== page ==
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Childcare vouchers

5 replies

winnie1 · 13/05/2003 12:57

Hi everyone. Could someone please explain the concept of childcare vouchers. Someone told me recently that I can get them once my toddler hits three. But who is entitled to them? How much childcare do they cover? And how does one go about applying for them? At the moment he is with a childminder but by Christmas he will be in a nursery. I am very confused... Thanks in advance

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Lil · 13/05/2003 13:41

Winnie, careful with the terms here, its quite confusing. Childcare vouchers are a system set up by certain companies (like busy bees) whereby they take a fee for saving you and your employer your NI contributions on your childcare. You don't need the vouchers, you can set this up yourself - but most people can't be bothered or more commonly can't understand it (thanks Gordon Brown)and use external agencies.

But back to your request. I think you are talking about the nursery allowance we ALL get when our child is between 3 and 4. When you start claiming them depends on where you live. i.e. the county council decides how generous they are going to be (and Surrey you should be ashamed - we haveto wait until a term before our children turn 4!!!!). The money is paid direct to a registered nursery, and is about £7 a morning session. Its not paid to childminders, its a nursery scheme onlly, so you would get it after xmaS, depending on the exact age of your son.

Does that make sense?


Marina · 13/05/2003 13:43

Winnie, I think the term "childcare voucher" is no longer that helpful although it is still in general use. The practice of physically handing over vouchers (which you had to apply for) to help pay for childcare above the age of three was phased out long before we qualified.
How it works now in my borough is that provided your child is registered with an approved nursery provider, the nursery itself claims whatever your entitlement is off the funder and then deducts it from your weekly/monthly bill, as soon as your child turns three. You don't have to actively claim it in my experience.
For reasons which I don't understand, how much "free" care you get seems to depend on where you live. Some local authorities, like mine, very generously stump up for all 3-4 year olds to get FIVE free half day sessions per week. That is the maximum available under the scheme.
Others, I know from talking to Mumsnetters elsewhere in London, are less generous and don't even guarantee provision for all children. As I thought this was a nationwide Early Years for all children initiative I'm not sure how they get away with this.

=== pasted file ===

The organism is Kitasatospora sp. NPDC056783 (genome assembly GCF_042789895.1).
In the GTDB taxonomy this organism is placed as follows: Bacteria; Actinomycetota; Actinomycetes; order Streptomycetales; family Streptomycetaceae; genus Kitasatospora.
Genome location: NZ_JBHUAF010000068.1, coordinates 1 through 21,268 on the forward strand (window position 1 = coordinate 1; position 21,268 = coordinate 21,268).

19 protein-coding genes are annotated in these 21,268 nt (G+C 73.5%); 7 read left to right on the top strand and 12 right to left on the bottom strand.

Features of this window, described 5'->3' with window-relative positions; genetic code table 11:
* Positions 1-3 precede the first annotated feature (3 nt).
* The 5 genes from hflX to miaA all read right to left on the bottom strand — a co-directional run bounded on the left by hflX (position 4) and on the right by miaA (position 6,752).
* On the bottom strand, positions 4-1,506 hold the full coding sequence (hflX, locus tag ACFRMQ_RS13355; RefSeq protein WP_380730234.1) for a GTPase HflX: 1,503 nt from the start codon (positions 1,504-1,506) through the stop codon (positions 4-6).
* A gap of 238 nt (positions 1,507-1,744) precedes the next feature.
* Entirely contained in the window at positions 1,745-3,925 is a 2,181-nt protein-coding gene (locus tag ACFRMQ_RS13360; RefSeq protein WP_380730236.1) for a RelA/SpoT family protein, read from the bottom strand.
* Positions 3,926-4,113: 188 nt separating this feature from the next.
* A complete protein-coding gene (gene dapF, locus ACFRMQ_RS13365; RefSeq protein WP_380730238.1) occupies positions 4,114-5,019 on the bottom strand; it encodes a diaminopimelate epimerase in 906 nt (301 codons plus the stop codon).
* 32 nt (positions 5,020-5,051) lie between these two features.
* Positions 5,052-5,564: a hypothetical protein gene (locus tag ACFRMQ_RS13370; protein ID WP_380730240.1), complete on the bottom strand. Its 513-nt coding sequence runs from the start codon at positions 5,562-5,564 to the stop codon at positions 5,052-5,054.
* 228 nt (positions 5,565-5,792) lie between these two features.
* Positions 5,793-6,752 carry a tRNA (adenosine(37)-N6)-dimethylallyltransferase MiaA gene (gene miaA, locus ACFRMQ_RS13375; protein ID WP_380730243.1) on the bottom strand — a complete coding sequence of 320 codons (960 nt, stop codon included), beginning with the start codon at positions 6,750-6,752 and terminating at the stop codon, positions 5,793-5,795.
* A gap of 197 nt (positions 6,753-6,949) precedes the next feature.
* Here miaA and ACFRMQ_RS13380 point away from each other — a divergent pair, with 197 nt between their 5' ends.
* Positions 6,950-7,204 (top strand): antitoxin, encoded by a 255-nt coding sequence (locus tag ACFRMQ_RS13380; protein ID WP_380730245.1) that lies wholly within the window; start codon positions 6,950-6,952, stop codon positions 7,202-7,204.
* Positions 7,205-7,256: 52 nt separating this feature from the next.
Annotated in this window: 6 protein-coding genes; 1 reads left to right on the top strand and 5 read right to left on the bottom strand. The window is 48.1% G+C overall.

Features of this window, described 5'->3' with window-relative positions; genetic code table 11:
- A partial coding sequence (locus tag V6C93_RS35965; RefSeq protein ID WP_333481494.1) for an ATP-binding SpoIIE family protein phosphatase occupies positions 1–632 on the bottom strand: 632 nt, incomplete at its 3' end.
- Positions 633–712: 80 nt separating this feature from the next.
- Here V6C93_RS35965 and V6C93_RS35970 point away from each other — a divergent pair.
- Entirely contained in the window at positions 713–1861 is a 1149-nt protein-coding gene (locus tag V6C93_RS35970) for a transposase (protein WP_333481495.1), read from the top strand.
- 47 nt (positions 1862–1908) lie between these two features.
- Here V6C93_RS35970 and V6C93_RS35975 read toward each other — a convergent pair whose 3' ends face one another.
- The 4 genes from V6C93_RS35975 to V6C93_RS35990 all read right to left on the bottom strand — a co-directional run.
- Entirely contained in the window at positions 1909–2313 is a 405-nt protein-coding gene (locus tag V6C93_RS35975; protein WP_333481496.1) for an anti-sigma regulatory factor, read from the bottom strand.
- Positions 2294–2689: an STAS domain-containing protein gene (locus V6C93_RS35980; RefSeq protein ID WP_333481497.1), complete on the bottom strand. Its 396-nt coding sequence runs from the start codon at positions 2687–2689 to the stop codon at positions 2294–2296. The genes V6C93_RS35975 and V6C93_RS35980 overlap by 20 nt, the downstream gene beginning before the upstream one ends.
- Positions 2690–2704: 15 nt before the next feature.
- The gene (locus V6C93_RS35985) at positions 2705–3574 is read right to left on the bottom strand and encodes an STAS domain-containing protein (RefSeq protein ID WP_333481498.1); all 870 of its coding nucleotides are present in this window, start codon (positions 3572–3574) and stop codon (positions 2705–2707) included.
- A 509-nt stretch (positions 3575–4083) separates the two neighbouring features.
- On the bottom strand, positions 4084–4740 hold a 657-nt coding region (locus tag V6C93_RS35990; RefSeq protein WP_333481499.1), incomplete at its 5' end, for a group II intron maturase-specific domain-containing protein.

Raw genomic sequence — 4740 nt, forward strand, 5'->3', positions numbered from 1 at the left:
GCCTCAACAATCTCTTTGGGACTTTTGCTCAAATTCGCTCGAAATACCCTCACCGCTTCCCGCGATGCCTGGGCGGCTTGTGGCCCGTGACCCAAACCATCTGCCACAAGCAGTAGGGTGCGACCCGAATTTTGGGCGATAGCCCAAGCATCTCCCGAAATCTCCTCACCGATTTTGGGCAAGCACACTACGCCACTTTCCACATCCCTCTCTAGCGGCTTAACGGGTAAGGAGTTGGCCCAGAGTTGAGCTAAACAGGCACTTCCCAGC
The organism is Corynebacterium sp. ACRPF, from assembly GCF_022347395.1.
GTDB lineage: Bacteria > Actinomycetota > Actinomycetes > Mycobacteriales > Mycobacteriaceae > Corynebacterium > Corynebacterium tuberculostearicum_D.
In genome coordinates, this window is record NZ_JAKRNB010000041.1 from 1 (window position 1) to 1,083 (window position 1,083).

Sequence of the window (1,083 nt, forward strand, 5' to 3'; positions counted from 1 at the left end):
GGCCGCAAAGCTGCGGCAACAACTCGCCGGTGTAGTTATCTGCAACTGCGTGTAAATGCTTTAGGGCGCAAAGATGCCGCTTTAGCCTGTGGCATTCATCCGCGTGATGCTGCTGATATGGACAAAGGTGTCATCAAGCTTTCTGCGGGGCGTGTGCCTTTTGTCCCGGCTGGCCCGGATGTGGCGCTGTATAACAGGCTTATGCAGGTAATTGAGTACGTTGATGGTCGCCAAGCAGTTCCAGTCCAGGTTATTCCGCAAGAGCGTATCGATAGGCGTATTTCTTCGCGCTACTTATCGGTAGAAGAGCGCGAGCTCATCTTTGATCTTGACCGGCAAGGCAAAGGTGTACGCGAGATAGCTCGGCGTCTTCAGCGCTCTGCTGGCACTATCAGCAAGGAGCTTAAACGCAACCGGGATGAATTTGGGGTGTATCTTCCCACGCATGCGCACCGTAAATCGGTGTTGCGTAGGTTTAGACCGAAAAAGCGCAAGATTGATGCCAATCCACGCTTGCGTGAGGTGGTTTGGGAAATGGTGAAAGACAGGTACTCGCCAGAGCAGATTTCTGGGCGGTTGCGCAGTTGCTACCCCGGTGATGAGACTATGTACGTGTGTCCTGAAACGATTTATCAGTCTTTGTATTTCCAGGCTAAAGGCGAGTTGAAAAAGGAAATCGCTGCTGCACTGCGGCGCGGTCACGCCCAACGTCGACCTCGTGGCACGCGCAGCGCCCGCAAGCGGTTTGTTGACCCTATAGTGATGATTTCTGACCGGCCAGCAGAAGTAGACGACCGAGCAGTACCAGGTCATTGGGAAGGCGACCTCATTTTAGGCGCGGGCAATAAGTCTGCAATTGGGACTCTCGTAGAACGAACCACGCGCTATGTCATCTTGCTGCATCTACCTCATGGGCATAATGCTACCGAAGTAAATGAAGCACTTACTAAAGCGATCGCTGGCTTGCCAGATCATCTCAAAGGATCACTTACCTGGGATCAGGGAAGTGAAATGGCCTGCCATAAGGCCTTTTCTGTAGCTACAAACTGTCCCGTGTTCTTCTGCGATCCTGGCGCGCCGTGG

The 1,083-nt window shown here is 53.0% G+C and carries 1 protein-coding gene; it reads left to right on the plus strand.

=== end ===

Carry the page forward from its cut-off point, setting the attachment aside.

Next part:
Hopefully your council will be one of the more generous ones, but actually you need to talk to either your intended nursery manager or your council's Early Years Department to find out your local entitlement. HTH.


GillW · 13/05/2003 13:47

Winnie - there isn't a fixed answer to this, as the policy varies around the country from county to county. In some places you'll get them from the term your child turns three, in other places it's from the term they turn 4, and all variations in between. If you're considered a priority - in a deprived area, or claiming benefits, etc, you may get them early even if you are in a council area which generally doesn't pay until late! Best bet is to call your local county council and ask to speak to the early years department, you should be able to get the contact details from Childcarelink .

Strictly speaking what you get isn't vouchers, but funding from the council which is usually paid directly to the nursery, but may exceptionally be paid to you to recompense you if you've paid upfront. The funding covers 5 x 2.5 hours of preschool/nursery education (not childcare as such).

By the way if you search this site for discussions on "childcare vouchers" you'll find some details on a different scheme, which IS voucher based, where you can save some of the costs of childcare by getting your employer to "pay" you in childcare vouchers instead of cash.


GillW · 13/05/2003 13:50

Lil - think yourself lucky, here it doesn't cut in until the term of their 4th birthday. One mile down the road, in the neighbouring authority, they get it from the term of their third birthday - so my friend's dd who is a week young than my DS will get it 17 months earlier!


winnie1 · 13/05/2003 16:53

Thanks guys for your help. As is obvious I was very confused but now, thanks to you, I am not going to appear quite so dim when I broach the subject. It does seem bizarre, even scandalous, that the money involved or the time of starting is not uniform across the country. GillW the link was really useful. Thanks. Once again Mumsnet proves a lifeline

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